While the above employment estimates were derived from studies that examined national investment across the broader national-aid highway system (which includes ARC), one can get a general idea of the total national employment impacts that would likely occur if more than $300 million of national funds are invested in ARC.
Tourism is a major global sector, and its relationship with poverty alleviation is debated. Alternative forms of tourism, such as those which although they are different, namely community-based tourism (CBT) and Responsible Tourism (RT) have been advanced as a strategy associated with community development and poverty alleviation through tourism, when compared to conventional tourism. As such it is fundamental to understand how RT and CBT interact with poverty and community (intended in this paper as disadvantaged community members) development. The aim is to unpack the RT relationship to general tourism and CBT and secondly, and principally, the infrastructure (roads) development relationship to general tourism and CBT. The findings seem to demonstrate that the main burdens are passed on to the poor when it comes to the need for the environmental friendliness of their tourism operation and also relate to their exclusion and jeopardized opportunities to CBT development. For example, as a consequence of road construction, many people will tend to venture into the tourism sector as a mode of their occupational.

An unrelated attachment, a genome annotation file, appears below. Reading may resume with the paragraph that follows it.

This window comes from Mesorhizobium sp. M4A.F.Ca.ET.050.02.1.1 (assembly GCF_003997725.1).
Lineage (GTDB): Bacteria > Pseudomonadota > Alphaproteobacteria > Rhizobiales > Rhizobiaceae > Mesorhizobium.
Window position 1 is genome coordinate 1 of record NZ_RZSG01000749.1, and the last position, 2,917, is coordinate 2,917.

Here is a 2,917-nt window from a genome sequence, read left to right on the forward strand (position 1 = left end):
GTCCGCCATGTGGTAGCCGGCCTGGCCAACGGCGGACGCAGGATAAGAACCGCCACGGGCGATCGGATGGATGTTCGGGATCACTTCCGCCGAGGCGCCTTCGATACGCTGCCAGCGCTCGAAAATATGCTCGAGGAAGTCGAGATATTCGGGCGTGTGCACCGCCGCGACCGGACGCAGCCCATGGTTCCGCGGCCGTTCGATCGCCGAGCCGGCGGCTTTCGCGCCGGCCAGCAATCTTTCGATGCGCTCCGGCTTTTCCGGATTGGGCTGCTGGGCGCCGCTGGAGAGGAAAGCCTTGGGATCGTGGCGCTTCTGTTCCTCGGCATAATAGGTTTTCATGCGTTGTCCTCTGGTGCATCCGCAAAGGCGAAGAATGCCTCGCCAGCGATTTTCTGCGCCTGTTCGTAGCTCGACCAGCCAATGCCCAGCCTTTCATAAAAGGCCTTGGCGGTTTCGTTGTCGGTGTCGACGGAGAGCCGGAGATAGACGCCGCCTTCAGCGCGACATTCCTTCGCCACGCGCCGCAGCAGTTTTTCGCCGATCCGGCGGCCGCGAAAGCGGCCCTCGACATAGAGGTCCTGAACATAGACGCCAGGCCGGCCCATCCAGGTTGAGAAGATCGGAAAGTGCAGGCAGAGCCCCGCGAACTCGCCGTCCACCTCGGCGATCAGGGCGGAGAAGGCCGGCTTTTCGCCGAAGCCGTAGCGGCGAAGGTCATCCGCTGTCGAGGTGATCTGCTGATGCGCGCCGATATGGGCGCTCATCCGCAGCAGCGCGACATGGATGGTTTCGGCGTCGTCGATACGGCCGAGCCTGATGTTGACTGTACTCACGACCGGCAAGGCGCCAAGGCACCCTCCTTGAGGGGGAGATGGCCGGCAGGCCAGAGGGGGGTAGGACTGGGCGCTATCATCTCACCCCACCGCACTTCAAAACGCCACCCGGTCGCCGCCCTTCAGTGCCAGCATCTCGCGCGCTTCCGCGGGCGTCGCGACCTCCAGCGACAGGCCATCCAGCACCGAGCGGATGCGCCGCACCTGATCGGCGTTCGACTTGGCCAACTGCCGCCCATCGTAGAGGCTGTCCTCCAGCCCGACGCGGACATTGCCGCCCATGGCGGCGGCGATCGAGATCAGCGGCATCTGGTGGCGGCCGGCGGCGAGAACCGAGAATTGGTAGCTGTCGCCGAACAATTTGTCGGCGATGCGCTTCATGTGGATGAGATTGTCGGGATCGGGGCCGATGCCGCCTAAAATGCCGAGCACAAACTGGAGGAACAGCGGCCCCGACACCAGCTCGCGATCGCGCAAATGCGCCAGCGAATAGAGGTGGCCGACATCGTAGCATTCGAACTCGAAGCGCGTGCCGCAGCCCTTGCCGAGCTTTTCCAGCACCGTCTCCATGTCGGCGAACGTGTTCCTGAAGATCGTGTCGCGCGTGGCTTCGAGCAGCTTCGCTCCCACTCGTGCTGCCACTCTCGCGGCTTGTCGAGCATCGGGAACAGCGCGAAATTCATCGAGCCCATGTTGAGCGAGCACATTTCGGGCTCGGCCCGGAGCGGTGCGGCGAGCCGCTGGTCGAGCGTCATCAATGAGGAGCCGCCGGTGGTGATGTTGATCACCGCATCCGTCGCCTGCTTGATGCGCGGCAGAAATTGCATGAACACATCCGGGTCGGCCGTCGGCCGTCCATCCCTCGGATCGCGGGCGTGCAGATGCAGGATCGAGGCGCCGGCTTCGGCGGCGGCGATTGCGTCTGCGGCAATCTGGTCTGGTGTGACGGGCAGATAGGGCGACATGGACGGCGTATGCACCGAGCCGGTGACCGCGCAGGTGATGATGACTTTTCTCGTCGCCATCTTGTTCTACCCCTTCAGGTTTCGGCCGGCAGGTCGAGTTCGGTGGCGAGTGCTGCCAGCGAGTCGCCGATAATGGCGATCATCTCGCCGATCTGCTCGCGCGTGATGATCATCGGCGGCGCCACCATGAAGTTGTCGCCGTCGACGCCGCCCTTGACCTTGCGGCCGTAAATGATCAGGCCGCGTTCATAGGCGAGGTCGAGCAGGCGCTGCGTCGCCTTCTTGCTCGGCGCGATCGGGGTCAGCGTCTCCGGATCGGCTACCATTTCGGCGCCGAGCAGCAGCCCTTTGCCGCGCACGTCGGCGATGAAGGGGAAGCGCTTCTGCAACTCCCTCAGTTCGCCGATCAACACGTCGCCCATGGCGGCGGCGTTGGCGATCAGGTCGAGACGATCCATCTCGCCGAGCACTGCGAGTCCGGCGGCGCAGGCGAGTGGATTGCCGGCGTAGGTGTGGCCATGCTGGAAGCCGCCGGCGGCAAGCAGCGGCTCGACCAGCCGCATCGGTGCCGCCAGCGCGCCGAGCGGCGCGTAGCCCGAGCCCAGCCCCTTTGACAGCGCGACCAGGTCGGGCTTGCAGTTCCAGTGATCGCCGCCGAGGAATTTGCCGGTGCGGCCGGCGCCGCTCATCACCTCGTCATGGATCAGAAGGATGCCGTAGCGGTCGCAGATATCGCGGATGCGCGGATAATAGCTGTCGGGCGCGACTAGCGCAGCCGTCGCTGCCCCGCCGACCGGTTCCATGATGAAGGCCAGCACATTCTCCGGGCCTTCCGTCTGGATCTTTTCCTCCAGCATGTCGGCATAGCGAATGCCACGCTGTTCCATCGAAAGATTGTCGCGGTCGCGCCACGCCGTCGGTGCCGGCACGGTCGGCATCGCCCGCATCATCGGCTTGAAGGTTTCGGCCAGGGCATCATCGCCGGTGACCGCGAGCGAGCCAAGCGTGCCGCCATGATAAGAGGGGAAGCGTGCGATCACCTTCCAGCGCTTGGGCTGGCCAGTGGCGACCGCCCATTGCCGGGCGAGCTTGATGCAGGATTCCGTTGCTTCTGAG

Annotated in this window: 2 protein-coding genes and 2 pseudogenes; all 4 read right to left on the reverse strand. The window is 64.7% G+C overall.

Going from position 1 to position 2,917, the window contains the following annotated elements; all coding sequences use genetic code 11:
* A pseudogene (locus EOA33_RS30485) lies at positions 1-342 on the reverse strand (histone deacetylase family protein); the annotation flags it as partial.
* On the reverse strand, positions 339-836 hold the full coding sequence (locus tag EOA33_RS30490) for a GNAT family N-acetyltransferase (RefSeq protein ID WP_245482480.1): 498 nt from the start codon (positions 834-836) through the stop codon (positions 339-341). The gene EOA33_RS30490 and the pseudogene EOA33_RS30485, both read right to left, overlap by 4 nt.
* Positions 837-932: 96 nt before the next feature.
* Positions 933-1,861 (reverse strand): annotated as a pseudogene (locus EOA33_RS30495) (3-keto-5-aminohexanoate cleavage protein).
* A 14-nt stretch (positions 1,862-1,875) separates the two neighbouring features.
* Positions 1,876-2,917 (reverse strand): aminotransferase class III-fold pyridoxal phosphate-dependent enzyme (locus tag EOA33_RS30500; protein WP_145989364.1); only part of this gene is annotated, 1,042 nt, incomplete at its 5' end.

The construction of the Juba-Bor-Malakal road project, which links Bor with Southern and Buma National Parks, is expected to spur international tourism in Greater Jonglei and the Eastern Equatoria States
Due to the existing poor road network, international visitors have never been to these national parks but once the construction of Juba-Bor-Malakal Highway is complete, they can expect to reach the park in less than two hours, while enjoying a game drive. The route will also shorter than the Bor-Pibor Highway.
How Juba-Bor-Malakal Highway will boost trade and commerce